First case of a deposit specializing in the extraction of flint in the Northeast of the Iberian Peninsula
LITOcat, an indispensable tool for the study of strategies for the supply and management of mineral resources by prehistoric societies
Front of Montvell quarry (UE1001) and associated rubble dump (UE1004) at the end of the 2017 excavation. Author: Xavier Terradas
Over the last few years we have been developing the LITOcat project, consisting of the creation of a reference collection of silica rocks -or lithoteca- in the Northeast of the Iberian Peninsula. Beyond the collection, the project has generated a wide documentary repertoire in different formats (records of outcrops, geospatial data, samples, analysis, photographs, technical reports, bibliography…), available for all those teams and researchers interested in the availability of siliceous rocks and their characterization. These data constitute the basis on which to construct hypotheses about the mobility of prehistoric societies, the existence of contacts with other communities, as well as the establishment and scope of distribution networks and exchange of materials, products and ideas.
On the occasion of the prospections carried out, we were able to document evidence of prehistoric mining on the slopes of Serra Llarga. This evidence consisted of the identification of various quarry fronts, the accumulation of significant quantities of rubble with remains of flint and the presence of heavy mining instruments made in rocks that were not typical of the area. All this led us to propose the existence of a surface mining operation in the hills of Montvell (Castelló de Farfanya, Lleida), focused on the excavation of open-cast quarries to obtain flint nodules, a rock profusely used in the manufacture of stone tools carved throughout prehistoric times.
These signs were confirmed by the archaeological excavations that began on the site in 2015 and continue to this date. The interventions have revealed the presence of four quarry fronts aligned and staggered on the same hillside, maintaining a certain equidistance between them. Its exploitation is centred on a superficial exploitation of those limestone layers that contain flint nodules. The poor development of mining exploitation, the opening of successive mining fronts and the dynamics of the strata and rubble heaps that overlap on these fronts and along the slope lead us to interpret that exploitation began at the lowest levels of the slope and subsequently opened new fronts in areas located at higher heights. The radiocarbon dates confirm this, as they allow us to specify the moments of exploitation in terms ante quem and post quem. That is to say, we have not been able to date directly the moments of mining exploitation but we have been able to fix their chronology in an indirect way, starting from the dates obtained for the layers on which the rubble tips are located and those which, in turn, cover the evidences of the mining exploitation.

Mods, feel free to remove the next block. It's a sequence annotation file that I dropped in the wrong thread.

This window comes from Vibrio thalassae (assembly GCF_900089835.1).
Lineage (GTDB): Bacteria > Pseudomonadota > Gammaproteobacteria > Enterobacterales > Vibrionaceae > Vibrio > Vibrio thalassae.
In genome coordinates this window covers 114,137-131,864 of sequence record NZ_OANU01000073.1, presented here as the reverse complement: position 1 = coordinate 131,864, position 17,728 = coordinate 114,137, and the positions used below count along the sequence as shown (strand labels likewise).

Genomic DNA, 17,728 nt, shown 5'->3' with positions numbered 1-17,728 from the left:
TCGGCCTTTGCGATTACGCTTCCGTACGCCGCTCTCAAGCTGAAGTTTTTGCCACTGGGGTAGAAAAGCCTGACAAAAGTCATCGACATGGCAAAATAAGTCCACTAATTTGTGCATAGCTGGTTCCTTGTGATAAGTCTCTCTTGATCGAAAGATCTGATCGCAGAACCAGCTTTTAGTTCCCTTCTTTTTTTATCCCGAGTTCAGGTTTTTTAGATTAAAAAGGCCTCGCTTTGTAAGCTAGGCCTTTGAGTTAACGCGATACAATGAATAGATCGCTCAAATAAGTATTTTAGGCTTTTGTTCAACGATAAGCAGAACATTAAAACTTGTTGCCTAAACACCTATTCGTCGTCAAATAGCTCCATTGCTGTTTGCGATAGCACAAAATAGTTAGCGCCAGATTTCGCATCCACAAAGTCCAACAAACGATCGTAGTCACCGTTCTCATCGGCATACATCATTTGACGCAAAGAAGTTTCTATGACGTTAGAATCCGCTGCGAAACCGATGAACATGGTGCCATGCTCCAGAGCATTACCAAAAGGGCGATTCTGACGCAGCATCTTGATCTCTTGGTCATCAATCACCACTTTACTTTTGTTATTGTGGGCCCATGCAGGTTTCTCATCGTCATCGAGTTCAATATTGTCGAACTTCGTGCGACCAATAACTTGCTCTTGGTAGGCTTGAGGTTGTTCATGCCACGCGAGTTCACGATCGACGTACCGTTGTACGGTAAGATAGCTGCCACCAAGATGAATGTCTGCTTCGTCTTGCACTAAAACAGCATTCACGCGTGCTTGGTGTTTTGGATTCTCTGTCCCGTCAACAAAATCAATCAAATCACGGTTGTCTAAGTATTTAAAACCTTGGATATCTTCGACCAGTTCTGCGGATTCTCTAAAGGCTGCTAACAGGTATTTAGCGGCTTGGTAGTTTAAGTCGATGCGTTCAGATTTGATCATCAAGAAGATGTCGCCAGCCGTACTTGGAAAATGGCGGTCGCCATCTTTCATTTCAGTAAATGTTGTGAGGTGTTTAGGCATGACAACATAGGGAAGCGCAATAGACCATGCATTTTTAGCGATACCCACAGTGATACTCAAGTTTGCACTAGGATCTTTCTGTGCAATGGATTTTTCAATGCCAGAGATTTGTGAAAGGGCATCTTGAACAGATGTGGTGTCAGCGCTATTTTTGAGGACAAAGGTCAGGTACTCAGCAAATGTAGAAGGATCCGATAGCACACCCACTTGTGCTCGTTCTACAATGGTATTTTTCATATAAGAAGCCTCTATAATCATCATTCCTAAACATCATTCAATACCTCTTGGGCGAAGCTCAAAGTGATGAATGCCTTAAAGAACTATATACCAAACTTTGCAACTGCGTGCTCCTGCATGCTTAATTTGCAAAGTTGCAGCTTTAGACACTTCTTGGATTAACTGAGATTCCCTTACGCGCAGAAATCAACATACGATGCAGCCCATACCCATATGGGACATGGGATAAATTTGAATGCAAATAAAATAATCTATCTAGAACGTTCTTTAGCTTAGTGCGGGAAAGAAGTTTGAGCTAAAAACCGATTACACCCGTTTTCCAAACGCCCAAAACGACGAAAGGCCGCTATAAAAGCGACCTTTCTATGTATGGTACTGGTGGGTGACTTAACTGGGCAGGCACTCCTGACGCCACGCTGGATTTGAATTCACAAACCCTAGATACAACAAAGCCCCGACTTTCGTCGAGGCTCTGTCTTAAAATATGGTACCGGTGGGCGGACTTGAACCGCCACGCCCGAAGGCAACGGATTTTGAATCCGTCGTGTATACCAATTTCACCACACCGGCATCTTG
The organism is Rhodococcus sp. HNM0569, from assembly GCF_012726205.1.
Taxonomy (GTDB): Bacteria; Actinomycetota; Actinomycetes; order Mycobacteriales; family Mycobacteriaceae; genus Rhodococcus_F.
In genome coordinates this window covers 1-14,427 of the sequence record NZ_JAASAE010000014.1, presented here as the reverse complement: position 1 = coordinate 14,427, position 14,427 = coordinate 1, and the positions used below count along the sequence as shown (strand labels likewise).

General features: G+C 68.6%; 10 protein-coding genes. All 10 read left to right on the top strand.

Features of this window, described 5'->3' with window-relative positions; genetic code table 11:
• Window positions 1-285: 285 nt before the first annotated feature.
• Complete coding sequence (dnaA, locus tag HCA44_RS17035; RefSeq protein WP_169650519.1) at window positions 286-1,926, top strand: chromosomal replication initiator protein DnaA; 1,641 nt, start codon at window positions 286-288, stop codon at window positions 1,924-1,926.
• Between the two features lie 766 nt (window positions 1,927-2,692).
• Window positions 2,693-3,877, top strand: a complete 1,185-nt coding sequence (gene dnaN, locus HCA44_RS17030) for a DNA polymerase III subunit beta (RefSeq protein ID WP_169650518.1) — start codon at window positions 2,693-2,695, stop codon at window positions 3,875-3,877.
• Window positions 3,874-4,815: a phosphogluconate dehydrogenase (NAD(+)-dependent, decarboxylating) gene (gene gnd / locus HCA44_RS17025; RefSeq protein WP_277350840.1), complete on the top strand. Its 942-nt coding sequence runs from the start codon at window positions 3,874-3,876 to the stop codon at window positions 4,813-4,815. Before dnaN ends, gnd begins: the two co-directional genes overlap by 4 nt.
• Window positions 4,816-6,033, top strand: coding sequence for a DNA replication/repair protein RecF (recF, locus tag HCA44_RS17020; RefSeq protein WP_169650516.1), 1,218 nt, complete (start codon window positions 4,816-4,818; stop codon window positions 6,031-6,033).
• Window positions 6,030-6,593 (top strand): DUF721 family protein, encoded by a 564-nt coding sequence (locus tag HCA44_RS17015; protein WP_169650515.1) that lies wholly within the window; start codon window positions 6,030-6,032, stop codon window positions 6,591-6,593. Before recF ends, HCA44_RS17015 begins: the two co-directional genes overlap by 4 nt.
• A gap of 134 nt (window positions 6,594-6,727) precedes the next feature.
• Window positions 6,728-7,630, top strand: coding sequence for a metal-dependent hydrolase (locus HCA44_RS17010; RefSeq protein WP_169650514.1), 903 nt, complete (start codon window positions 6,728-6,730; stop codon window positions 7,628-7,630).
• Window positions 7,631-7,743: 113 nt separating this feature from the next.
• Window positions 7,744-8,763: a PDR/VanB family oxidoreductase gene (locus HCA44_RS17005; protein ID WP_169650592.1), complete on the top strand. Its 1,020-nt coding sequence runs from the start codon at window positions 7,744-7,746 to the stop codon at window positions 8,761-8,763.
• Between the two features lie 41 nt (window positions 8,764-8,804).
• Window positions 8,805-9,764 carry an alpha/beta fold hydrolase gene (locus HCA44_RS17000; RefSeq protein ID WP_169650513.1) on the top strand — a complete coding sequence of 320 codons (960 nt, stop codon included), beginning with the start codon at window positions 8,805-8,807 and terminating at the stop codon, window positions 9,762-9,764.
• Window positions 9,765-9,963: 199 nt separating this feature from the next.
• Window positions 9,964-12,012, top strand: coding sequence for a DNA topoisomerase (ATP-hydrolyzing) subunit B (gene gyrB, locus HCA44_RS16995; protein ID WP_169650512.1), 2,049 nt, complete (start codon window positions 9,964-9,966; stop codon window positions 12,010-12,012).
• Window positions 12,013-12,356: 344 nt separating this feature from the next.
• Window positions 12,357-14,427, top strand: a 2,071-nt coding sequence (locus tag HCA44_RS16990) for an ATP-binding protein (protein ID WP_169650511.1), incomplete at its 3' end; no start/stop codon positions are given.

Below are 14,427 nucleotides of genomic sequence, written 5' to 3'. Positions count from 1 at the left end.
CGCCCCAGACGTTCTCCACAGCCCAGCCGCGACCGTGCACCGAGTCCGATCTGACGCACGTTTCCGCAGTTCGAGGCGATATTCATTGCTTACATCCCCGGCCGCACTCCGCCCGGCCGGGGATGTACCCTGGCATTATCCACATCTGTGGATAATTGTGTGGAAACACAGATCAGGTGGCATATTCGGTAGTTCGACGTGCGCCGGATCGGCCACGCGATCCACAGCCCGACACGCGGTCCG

Quartzite mining instrument recovered from the surface of the Montvell quarries. Author: Xavier Terradas
Thus, we can establish two exploitation phases for the lower sequence of the Montvell quarries: the oldest would be located at a time prior to the final Mesolithic, i.e. older than 6000 BC, and the most recent in a recent phase of the ancient Neolithic, between 5000 and 4500 BC. These quarries constitute the first case of a deposit specialized in the extraction of flint in the Northeast of the Iberian Peninsula, constituting this flint a raw material that was object of an important exploitation and distribution throughout prehistory. A preliminary review of some archaeological collections in the area allows us to document the presence of products manufactured with this rock in prehistoric sites of different chronology, from the Middle Palaeolithic to the Final Neolithic, which is symptomatic of the importance of this raw material in regional prehistory. Moreover, we have documented instruments made with this flint in Neolithic sites very far from Serra Llarga, which allows us to document a distribution of these products to the Pyrenean mountains and their circulation through the tributary valleys of the river Ebro.
Based on the analyses financed by the Palarq Foundation, we intend to characterise from an archaeological point of view the flint of the Castelltallat Formation that was exploited in the quarries of Montvell. Given its similarity with other flint that appear in other formations of the Ebro Basin, we are resorting to its geochemical analysis, that is, to the study of its composition, determining and quantifying with great precision different elements of the periodic table. The technique used is Inductively Coupled Plasma Mass Spectrometry (ICP-MS) with laser ablation, which allows samples to be analysed without destroying them. In this way, we can analyse the remains of museums and other archaeological collections without any risk to their integrity, and thus establish the relationship between the different archaeological sites in the north-east of the peninsula and the mining contexts discovered in Montvell.
Consejo Superior de Investigaciones Científicas – CSIC Institución Milá y Fontanals – IMF, Barcelona- Arqueología de las Dinámicas Sociales